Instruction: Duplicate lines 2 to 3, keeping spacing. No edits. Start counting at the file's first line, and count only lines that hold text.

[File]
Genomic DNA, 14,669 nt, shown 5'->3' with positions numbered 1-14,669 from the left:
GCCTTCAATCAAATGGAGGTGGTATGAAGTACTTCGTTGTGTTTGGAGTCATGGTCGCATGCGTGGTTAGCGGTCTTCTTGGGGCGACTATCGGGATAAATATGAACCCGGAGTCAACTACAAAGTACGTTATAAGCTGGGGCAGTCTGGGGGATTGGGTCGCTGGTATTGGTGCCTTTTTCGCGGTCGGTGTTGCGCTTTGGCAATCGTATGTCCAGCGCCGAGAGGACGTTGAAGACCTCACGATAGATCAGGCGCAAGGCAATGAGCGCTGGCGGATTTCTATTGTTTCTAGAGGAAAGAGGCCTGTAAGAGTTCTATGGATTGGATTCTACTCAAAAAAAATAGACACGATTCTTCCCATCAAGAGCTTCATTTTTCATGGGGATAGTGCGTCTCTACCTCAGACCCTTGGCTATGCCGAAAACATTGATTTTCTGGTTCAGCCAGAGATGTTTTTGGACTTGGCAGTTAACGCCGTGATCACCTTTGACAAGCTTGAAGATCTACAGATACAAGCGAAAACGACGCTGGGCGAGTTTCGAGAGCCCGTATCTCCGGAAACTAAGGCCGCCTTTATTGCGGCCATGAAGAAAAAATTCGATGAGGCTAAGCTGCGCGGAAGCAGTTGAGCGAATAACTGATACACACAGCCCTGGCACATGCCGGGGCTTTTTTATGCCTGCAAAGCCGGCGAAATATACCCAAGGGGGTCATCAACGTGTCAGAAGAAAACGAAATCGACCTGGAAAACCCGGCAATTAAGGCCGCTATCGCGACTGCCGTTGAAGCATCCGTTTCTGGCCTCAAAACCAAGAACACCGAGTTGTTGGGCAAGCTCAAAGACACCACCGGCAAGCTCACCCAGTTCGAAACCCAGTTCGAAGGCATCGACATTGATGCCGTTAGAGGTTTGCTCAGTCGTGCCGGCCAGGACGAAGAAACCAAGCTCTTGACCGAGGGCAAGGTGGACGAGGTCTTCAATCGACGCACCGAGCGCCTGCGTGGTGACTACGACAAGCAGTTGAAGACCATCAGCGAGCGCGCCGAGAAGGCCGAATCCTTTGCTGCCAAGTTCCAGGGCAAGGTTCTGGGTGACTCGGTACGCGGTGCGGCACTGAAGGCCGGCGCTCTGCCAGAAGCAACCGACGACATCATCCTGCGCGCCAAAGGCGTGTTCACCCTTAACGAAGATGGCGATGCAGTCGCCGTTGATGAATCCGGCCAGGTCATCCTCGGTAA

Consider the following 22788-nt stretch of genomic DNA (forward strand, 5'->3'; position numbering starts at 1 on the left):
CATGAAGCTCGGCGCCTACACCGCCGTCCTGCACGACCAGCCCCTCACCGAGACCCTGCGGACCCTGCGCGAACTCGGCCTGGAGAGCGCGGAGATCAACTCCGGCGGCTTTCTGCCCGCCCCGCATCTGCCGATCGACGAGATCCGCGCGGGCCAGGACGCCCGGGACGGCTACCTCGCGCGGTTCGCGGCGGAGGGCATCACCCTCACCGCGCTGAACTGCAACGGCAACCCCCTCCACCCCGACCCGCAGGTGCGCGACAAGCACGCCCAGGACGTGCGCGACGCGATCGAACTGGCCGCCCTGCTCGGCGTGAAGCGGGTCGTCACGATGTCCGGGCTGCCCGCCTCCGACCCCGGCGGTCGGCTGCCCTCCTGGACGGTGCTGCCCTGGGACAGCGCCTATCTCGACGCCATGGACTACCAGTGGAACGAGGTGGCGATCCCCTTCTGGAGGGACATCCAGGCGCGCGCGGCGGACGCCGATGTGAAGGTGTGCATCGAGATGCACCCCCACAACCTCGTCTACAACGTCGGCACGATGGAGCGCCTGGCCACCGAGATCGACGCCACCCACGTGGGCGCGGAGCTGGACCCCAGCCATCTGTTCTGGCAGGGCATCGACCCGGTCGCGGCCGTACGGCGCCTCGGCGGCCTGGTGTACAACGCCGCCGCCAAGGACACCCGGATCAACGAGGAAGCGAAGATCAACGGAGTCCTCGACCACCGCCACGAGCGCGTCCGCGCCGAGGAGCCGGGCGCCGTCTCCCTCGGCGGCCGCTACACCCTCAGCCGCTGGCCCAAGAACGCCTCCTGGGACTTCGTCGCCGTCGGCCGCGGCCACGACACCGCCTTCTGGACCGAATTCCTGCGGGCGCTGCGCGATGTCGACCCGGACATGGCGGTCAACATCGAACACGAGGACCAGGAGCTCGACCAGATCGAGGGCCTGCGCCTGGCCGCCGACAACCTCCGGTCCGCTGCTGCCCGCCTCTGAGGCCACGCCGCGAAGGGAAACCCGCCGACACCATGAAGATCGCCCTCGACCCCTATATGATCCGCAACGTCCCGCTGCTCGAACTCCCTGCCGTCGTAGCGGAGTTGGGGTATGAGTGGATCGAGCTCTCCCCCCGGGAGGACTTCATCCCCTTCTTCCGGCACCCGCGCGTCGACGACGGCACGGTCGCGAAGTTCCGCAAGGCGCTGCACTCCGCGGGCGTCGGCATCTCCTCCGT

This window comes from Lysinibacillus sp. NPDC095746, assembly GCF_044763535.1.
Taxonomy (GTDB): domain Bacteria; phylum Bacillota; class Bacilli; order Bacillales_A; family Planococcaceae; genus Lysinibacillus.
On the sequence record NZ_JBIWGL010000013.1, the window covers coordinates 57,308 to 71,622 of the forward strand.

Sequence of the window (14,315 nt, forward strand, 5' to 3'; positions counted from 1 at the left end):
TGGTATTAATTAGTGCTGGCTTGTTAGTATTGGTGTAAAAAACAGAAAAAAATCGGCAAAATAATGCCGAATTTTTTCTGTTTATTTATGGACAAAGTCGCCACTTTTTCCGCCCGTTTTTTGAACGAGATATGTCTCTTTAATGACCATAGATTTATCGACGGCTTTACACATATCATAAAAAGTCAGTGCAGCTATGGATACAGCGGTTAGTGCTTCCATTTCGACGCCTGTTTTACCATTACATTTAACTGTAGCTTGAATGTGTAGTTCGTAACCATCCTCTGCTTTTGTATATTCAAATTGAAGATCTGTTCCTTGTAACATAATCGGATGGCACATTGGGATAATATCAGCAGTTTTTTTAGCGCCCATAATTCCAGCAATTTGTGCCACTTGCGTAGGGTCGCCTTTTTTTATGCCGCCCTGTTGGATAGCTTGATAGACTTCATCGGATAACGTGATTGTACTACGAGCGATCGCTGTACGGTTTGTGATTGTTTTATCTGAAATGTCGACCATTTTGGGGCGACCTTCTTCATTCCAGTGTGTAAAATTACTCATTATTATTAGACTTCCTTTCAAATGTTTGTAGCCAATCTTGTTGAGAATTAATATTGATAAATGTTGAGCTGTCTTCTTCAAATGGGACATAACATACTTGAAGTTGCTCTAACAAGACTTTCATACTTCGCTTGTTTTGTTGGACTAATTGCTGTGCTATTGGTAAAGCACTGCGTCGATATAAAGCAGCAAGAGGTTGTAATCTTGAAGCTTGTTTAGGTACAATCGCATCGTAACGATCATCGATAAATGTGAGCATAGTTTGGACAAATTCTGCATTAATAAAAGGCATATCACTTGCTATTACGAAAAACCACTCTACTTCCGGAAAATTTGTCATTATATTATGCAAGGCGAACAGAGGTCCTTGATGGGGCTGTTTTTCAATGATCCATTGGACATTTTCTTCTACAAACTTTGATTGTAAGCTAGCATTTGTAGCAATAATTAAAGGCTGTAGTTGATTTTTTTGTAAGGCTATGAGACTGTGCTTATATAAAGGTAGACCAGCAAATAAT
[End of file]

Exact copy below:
GCCTTCAATCAAATGGAGGTGGTATGAAGTACTTCGTTGTGTTTGGAGTCATGGTCGCATGCGTGGTTAGCGGTCTTCTTGGGGCGACTATCGGGATAAATATGAACCCGGAGTCAACTACAAAGTACGTTATAAGCTGGGGCAGTCTGGGGGATTGGGTCGCTGGTATTGGTGCCTTTTTCGCGGTCGGTGTTGCGCTTTGGCAATCGTATGTCCAGCGCCGAGAGGACGTTGAAGACCTCACGATAGATCAGGCGCAAGGCAATGAGCGCTGGCGGATTTCTATTGTTTCTAGAGGAAAGAGGCCTGTAAGAGTTCTATGGATTGGATTCTACTCAAAAAAAATAGACACGATTCTTCCCATCAAGAGCTTCATTTTTCATGGGGATAGTGCGTCTCTACCTCAGACCCTTGGCTATGCCGAAAACATTGATTTTCTGGTTCAGCCAGAGATGTTTTTGGACTTGGCAGTTAACGCCGTGATCACCTTTGACAAGCTTGAAGATCTACAGATACAAGCGAAAACGACGCTGGGCGAGTTTCGAGAGCCCGTATCTCCGGAAACTAAGGCCGCCTTTATTGCGGCCATGAAGAAAAAATTCGATGAGGCTAAGCTGCGCGGAAGCAGTTGAGCGAATAACTGATACACACAGCCCTGGCACATGCCGGGGCTTTTTTATGCCTGCAAAGCCGGCGAAATATACCCAAGGGGGTCATCAACGTGTCAGAAGAAAACGAAATCGACCTGGAAAACCCGGCAATTAAGGCCGCTATCGCGACTGCCGTTGAAGCATCCGTTTCTGGCCTCAAAACCAAGAACACCGAGTTGTTGGGCAAGCTCAAAGACACCACCGGCAAGCTCACCCAGTTCGAAACCCAGTTCGAAGGCATCGACATTGATGCCGTTAGAGGTTTGCTCAGTCGTGCCGGCCAGGACGAAGAAACCAAGCTCTTGACCGAGGGCAAGGTGGACGAGGTCTTCAATCGACGCACCGAGCGCCTGCGTGGTGACTACGACAAGCAGTTGAAGACCATCAGCGAGCGCGCCGAGAAGGCCGAATCCTTTGCTGCCAAGTTCCAGGGCAAGGTTCTGGGTGACTCGGTACGCGGTGCGGCACTGAAGGCCGGCGCTCTGCCAGAAGCAACCGACGACATCATCCTGCGCGCCAAAGGCGTGTTCACCCTTAACGAAGATGGCGATGCAGTCGCCGTTGATGAATCCGGCCAGGTCATCCTCGGTAA

Consider the following 22788-nt stretch of genomic DNA (forward strand, 5'->3'; position numbering starts at 1 on the left):